Since 2012, the BRS Secretariat has been climate neutral and will continue to be so until 2020 thanks to the agreement signed with UNFCCC allowing BRS to offset current and future emissions over a five year period through the purchase of Adaptation Fund Certified Emission Reduction units.

At each of the BRS Conferences of the Parties, Parties to the three Conventions are updated on our efforts and performance in reducing our carbon footprint. Our efforts are contributing to the activities undertaken by other Geneva-based UN organizations, networks and the canton of Geneva to promote a climate neutral UN. These efforts towards improved sustainability performance also contribute to the broader 2030 sustainable development agenda as it relates to climate change and chemicals and waste management.”

Rolph Payet, Executive Secretary of the Basel, Rotterdam and Stockholm Conventions




The Basel, Rotterdam and Stockholm Conventions are multilateral environmental agreements that share the common objective of protecting human health and the environment from hazardous chemicals and wastes. These Conventions aim to protect human health and the environment from hazardous chemicals and wastes by providinge the a framework to ensure their environmentally sound management throughout a life cycle approach. There are 187, 161 and 183 Parties to the Basel, Rotterdam and Stockholm Conventions, respectively, as at 1 September 2019.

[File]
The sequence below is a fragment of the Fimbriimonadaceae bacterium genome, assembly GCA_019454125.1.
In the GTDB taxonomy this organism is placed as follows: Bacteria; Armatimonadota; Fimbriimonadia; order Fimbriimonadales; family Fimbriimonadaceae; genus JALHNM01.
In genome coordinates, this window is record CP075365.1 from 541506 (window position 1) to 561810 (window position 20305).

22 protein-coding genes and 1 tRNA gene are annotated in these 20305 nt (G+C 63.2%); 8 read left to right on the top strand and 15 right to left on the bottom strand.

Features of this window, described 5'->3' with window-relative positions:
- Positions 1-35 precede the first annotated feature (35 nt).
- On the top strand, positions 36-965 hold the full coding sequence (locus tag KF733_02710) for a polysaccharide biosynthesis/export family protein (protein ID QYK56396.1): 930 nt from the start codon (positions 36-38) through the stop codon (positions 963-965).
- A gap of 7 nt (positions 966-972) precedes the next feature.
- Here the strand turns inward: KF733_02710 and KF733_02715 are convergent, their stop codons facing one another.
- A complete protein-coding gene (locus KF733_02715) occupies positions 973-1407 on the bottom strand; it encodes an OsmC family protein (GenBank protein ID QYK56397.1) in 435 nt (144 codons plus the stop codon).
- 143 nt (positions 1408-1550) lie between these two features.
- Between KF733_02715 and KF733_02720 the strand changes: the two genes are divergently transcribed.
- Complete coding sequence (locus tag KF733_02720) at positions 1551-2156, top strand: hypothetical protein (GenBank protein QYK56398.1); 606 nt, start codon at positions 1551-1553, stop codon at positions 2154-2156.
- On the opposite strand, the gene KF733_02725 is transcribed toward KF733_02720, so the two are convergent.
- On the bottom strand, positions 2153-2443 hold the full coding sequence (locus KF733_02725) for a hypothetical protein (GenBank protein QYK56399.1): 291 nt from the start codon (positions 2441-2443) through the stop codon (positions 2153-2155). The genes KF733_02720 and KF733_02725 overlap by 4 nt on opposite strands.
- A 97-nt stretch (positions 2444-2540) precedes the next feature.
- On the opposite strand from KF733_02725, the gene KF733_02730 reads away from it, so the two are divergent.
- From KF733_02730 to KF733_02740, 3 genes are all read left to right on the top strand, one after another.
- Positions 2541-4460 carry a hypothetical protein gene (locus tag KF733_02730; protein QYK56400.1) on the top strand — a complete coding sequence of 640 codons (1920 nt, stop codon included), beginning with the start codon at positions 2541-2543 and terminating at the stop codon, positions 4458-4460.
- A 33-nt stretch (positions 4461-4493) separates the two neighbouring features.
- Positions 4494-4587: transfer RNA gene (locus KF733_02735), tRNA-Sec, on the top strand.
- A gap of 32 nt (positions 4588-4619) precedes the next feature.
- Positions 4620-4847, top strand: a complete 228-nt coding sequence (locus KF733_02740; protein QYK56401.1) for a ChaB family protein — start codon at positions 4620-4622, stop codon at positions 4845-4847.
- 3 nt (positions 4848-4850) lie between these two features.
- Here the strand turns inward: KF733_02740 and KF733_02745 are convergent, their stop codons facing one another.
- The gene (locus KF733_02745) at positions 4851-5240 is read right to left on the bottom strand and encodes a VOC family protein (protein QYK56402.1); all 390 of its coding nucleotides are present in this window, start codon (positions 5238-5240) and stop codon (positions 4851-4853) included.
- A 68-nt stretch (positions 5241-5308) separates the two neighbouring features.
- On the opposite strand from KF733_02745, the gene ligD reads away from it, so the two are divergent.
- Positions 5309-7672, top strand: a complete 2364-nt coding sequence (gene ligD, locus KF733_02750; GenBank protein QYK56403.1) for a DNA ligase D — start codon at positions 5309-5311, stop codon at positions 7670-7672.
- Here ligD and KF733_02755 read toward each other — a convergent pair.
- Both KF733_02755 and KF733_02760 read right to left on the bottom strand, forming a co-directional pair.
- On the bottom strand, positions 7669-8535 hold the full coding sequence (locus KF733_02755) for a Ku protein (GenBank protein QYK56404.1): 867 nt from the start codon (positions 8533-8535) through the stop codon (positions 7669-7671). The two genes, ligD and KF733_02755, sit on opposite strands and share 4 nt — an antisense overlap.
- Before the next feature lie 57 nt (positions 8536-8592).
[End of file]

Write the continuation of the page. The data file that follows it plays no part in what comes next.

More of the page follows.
Experience so far


Overall, 98% of the Secretariat’s carbon footprint is due to air travel. The large majority of the travel organized by the Secretariat relate to meeting participants’ travel, which accounts for around 60-70% of the totals of travel.